How can we better calculate evacuation times in hospitals and healthcare facilities? This article discusses the key issues, latest research, and technologies being developed to tackle this problem.
A complex problem
Planning the emergency evacuation of healthcare facilities
is a challenging task. Hospitals often have expansive and complex building
structures, while wards vary enormously in their design and function, with
different layouts, equipment, patient profiles and staffing structures. There are
likely to be large numbers of vulnerable occupants and people with reduced
mobility (PRM) in occupation throughout a hospital – a far greater proportion than
in other buildings.
Many patients will require continuous care before, during
and after an evacuation. Being moved can be dangerous for critically ill
patients, so evacuation procedures must also include triage processes with
different strategies for different patient groups. Considering the destination
and on-going support of evacuated occupants is crucial. These factors place
additional importance on the methods of notification and emergency management
to mitigate unwarranted risk during a false alarm or minor incident.
Clinical and public areas in healthcare facilities have highly
variable occupancy levels, with patients presenting a variety of physical and
mental capabilities. Many occupants routinely rely on aids, or on other people,
for movement or visual/auditory assistance. In comparison to other building
types, patients in hospitals are more likely to await personal staff
instruction on hearing an alarm.
This means that the
success of an evacuation relies greatly on the responses of staff members. But
typically there is a high employee turnover in healthcare premises and therefore
upkeep of training can be onerous. It is difficult to conduct frequent hands-on
training as live drills are impractical, costly and arguably unethical.
Evacuating patients is particularly challenging when many
require assistance and only a few members of staff are on hand (e.g. on a night
shift). During an evacuation available staff must make many trips, assisting
individual patients in turn. This is physically demanding, and the fatigue
staff members experience may slow the process. Transferring patients between
wards and through stairways can also cause blocking, and potentially delay the
evacuation of others.
There are similar challenges in the evacuation of
residential care homes, and mental health facilities. It can be expected that many
people will require assistance to evacuate and therefore staff are similarly vital
to the evacuation strategy. Given our aging population there will be even
higher demand for care facilities in the future and therefore planning must
consider more people with movement impairments than ever before.
To address this complex problem, healthcare facility
management teams work to devise strategies for the safe evacuation of all
hospital occupants in the event of fire. While fire and rescue services will
play a key role during a fire event, the emphasis for evacuation planning is on
in-house procedures. For example, to meet legal requirements in the UK,
management must plan its emergency response assuming no evacuation assistance
from the emergency services .
The most common strategy is progressive horizontal
evacuation, where wards are allocated into compartments separated by fire
resistant barriers. In the event of a fire, occupants are progressively moved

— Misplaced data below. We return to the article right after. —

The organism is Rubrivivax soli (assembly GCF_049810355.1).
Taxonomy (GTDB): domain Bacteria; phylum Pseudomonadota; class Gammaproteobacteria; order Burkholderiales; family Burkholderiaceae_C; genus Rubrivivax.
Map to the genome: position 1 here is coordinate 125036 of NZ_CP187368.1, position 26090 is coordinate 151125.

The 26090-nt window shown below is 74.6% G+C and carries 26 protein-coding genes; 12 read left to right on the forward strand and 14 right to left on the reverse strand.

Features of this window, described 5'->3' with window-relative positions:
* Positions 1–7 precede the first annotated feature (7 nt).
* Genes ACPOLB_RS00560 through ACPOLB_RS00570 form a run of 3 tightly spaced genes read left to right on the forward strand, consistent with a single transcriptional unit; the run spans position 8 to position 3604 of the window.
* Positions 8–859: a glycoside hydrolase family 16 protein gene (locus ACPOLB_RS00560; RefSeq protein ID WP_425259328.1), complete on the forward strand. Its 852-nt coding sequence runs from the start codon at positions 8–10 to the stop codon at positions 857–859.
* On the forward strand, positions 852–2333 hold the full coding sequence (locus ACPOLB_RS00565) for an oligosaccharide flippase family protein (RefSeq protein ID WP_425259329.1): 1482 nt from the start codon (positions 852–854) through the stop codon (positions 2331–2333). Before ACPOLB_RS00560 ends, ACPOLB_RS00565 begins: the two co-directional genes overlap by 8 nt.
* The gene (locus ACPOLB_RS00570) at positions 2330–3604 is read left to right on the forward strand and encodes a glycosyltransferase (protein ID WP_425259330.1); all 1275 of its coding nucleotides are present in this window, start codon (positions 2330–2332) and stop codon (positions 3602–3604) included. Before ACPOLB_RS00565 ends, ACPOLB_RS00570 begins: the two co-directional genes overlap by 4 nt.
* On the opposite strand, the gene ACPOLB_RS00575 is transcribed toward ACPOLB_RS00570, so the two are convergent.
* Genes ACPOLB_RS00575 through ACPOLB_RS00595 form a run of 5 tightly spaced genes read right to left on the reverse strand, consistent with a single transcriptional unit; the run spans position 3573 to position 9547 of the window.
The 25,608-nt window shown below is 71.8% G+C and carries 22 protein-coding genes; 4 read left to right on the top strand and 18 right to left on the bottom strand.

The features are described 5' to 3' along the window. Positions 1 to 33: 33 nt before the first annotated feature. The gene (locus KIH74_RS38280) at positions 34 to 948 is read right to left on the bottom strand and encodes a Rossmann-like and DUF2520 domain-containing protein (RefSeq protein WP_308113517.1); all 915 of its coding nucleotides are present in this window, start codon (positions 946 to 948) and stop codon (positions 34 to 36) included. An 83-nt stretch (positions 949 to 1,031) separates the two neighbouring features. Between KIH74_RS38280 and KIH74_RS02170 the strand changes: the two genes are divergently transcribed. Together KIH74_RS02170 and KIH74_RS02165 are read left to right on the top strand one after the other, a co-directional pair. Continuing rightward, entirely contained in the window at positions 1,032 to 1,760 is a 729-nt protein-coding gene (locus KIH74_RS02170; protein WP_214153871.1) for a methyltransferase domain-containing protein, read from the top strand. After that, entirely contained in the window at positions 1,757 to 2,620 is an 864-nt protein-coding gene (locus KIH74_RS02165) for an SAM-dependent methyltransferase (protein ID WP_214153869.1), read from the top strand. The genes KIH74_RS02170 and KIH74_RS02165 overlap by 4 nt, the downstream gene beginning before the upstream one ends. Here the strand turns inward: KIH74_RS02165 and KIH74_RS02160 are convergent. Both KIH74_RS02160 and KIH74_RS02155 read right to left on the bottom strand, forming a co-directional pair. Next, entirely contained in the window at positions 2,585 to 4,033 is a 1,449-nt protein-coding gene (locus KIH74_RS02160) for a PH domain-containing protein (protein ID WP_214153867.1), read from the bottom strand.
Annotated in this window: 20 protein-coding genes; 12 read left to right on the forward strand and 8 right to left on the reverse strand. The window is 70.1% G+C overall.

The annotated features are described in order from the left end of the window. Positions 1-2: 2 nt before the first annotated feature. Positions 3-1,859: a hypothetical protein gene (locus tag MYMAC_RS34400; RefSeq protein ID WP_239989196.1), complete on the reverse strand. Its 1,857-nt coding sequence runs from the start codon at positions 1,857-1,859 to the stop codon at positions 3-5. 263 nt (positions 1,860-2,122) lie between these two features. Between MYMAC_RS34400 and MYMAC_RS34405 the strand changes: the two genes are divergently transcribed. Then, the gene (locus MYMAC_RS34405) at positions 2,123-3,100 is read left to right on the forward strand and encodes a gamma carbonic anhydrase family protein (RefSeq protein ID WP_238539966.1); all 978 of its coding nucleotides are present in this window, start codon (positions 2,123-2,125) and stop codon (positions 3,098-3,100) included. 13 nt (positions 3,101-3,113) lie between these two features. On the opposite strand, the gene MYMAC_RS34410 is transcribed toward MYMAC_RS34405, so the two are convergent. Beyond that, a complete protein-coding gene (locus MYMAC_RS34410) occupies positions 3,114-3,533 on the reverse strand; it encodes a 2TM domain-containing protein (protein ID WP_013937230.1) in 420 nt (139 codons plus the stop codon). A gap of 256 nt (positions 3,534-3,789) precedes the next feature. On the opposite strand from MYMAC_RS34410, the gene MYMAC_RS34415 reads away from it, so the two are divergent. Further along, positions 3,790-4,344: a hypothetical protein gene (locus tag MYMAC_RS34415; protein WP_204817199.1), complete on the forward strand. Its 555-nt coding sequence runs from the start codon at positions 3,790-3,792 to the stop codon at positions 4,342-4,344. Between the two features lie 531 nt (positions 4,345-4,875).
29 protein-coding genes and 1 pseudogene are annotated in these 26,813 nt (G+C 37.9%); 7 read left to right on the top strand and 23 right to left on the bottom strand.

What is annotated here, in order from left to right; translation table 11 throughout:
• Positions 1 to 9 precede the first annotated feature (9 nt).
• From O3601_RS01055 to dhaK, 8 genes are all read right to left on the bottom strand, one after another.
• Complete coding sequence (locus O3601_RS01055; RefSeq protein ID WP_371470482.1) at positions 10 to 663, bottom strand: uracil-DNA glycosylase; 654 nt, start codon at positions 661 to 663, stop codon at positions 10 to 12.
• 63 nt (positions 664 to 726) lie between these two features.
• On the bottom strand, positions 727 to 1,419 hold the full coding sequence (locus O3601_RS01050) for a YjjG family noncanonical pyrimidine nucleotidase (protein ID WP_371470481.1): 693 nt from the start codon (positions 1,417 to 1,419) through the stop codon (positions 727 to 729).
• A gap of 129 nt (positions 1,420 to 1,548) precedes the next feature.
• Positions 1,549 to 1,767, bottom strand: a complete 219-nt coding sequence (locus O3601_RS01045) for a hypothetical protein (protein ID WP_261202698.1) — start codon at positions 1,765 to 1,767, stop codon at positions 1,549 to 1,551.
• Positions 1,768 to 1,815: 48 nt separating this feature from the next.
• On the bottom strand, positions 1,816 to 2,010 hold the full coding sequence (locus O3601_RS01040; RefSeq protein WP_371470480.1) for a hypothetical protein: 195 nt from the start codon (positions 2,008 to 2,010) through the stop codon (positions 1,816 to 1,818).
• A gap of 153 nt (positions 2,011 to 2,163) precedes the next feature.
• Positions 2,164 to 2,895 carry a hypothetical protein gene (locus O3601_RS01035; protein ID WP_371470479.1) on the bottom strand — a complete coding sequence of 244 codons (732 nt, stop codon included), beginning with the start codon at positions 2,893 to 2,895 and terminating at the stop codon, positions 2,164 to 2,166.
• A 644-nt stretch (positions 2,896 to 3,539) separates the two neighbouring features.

into adjacent compartments away from the fire. This provides time to assess the
situation, and to fight the fire. It is typically expected that horizontal
evacuation will suffice, because of the fire protection installed between compartments,
and that full hospital evacuation is unlikely to be required. But every year we
see fire incidents in healthcare facilities and care homes where full building evacuation
is needed, and many incidents that require some amount of vertical evacuation
(via stairs) in addition to horizontal evacuation. Tragically, we also see more
injuries and casualties from hospital and care home fires than from fires in
other non-dwelling buildings where the population is likely to be more
independent and capable of self-evacuation.
The perception that horizontal evacuation is likely to be
sufficient has led to a lack of focus in risk assessments on the vertical
component. In many guidance documents there are only cursory mentions of movement
devices such as hospital ski skeets and evacuation chairs, or the sizing of
stair refuges (e.g. to fit a single mattress) . The lack of specific
guidance about assisting patients in vertical evacuation adds to the perception
that stair evacuation is not practicable or likely for vulnerable populations.
This leaves gaps in planning and in the provision of training and equipment
such as movement devices for evacuation down stairs.
Internationally, we now see taller hospital developments;
for example, those with mid-rise bed towers and smaller footprints in urban
areas. These changes, alongside diversity in the fitness and obesity levels
amongst staff as well as patients, will impact both horizontal and vertical
Can we time this?
For an evacuation strategy based around protecting occupants
through progressive horizontal evacuation, the importance of assessing the time
required cannot be overstated. The success of a hospital evacuation in a developing
fire situation is reliant on the time limits of fire protection and suppression
measures available, alongside the timeliness of detection, notification,
decision, and triage; and the cycle of patient preparation, movement, and reassessment.
Where a fire safety engineering approach is taken, a prediction
of evacuation time must be made to estimate the “Required Safe Egress Time” and
compare it to the tenability conditions, i.e. the “Available Safe Egress Time”.
Similarly, in managing safety operations, risk assessments typically call for
an estimate of evacuation time, typically accounted for in terms of distances
and capacities (i.e. the travel distance from any ward, and the number of beds
in that ward).
However, there is little guidance on methods to estimate
evacuation time for hospitals. Broad approaches suggested include table-top
exercises, hand calculations and the timing of other hospital evacuations . Ideally,
any calculation would be informed by drills in the building itself, but this is
rarely possible and therefore is often substituted by “walk-throughs”. Applying
walk-through times in traditional hand-calculation methods cannot capture the
key factors: patient dependency, awareness and cooperation; the time taken to
disconnect/reconnect medical devices and to prepare patients in movement
devices; the time taken to travel the distance to an adjoining compartment in
crowded conditions; and the numbers of staff members and their levels of
The use of movement devices is critical in assisting